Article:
“Such individuals with wide knowledge and experience must encompass a wide-range of formal, informal and inter-personal relationships which shore up their reciprocal mutuality of vision and interests as the national establishment incorporating the intellectual, political and economic elite.”
To prepare for a functional role in the 21st Century, Anya said Nigerians needed to jumpstart the polity and the economy. “We need to draw up a plan for re-entry and to pursue it with discipline and with the energies and skills of all our people, mobilised for the effort, their spirits raised and their hopes restored.”
Professor Anya delivered that lecture five years to the dawn of the 21st Century. He warned that if we insist on taking the forlorn road of self-deceit and mediocrity, which ultimately leads to the wilderness of abject poverty and misery, the consequences will be too horrendous to even contemplate. I agree with him. If the circumstances of Nigeria were dire in 1995, they are more so today.
Now, back to the present.
Today, we are almost two decades into that 21st Century and our circumstances are most dire with evident indications of cynicism, helplessness and hopelessness amongst the people.
If all the development jigsaws were to fall into place today, it will take the country well over a quarter of a century to turn its fortunes around.
For this to happen, the country needs a leader who is rigorous, yet quick-witted; a man who has the capacity to dream lofty dreams; a visionary who will not only be perspicacious enough to interpret those dreams but translate them into action plans. That leader must be imbued with the psychological, social and mental stamina for the race which is not a 100-metre dash but a marathon. He must be intellectually sagacious, a deep thinker who can conceptualise and articulate his vision in such a way that does not leave any member of his team in doubt. His roadmap must be clear enough, not hazy.
That is what the 2019 elections should be about. Who is that man that has the capacity to pull Nigeria out of the cesspit?
Capacities and capa bilities
When faced with difficult challenges, countries parade their best eleven.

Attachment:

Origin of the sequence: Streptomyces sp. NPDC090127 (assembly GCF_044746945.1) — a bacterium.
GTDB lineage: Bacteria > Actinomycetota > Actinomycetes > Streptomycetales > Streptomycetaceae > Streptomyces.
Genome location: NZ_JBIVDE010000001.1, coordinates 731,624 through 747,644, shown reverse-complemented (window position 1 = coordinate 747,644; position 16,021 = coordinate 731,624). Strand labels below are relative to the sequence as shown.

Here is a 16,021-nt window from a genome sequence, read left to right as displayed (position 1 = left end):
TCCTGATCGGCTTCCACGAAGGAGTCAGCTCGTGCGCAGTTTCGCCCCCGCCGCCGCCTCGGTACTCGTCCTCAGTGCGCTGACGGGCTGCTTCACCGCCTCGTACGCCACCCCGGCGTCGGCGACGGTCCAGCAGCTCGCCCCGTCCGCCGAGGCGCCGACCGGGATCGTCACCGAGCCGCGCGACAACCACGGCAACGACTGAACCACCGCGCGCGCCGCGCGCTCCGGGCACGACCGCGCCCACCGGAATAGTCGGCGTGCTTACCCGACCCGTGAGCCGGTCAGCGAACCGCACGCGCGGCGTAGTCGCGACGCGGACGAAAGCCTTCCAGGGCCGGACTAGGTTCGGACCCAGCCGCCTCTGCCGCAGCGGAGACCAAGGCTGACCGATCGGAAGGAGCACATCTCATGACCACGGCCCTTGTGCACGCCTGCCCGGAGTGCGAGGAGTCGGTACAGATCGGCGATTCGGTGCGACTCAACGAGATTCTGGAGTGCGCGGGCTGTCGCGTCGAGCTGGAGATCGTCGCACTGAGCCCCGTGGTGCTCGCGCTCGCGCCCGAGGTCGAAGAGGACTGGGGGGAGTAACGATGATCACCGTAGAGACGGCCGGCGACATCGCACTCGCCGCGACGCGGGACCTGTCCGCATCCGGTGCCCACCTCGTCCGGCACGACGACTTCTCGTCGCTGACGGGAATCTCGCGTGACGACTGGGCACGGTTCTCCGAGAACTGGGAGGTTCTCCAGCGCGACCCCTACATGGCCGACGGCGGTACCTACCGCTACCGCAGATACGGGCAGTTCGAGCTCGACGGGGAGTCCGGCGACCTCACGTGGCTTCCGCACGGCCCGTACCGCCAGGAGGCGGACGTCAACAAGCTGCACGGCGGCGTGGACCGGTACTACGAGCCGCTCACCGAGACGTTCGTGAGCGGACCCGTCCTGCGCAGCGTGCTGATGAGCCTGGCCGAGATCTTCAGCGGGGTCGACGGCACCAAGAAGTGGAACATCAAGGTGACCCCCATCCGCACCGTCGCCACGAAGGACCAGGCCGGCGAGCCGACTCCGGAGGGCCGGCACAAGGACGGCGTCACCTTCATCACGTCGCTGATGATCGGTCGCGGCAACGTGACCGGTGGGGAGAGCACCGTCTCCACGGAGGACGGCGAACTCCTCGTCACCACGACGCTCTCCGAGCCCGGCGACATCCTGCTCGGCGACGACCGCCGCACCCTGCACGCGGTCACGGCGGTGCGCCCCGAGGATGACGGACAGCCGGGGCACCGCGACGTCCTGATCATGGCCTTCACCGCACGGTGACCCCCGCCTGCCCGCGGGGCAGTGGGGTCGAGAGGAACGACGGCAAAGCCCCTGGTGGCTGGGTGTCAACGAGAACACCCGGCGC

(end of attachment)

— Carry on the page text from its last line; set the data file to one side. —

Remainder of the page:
Nigerians must know that the decisions they take next year may define the country forever. It is about the survival of the country and the solution boils down to the capacities and capabilities of the individuals who are aspiring to lead us.
The problems facing the country are huge. Who created the problems is not really the issue now because truth be told, there is no Nigerian leader, past or present, who can wash his hands off the problems.
What is important now is: who has the capacity to engineer the critical shift in the country’s leadership paradigm that will orchestrate the much-illusive Nigerian renaissance?
That leader cannot be a man described so unflatteringly by a foreign colleague as “lifeless.” The issues here are way beyond the ken of President Buhari. What Nigeria needs now is not a leader whose measure of fitness is ability to trek 800 metres.
The problems are so enormous and require skill sets that go beyond catching thieves. While it is important, for our collective sanity, that those who converted our commonwealth to family fortunes are made to account for their crime, that cannot be the sole agenda of a turn-around leader.
After all, is it not true that while President Buhari and his minders are busy flaunting his thief-catching prowess, Nigeria became the world capital of poverty for the very first time and the Nigerian Bureau of Statistics reported in December 2017 that Nigeria lost 7.9 million jobs in the 21 month period under review?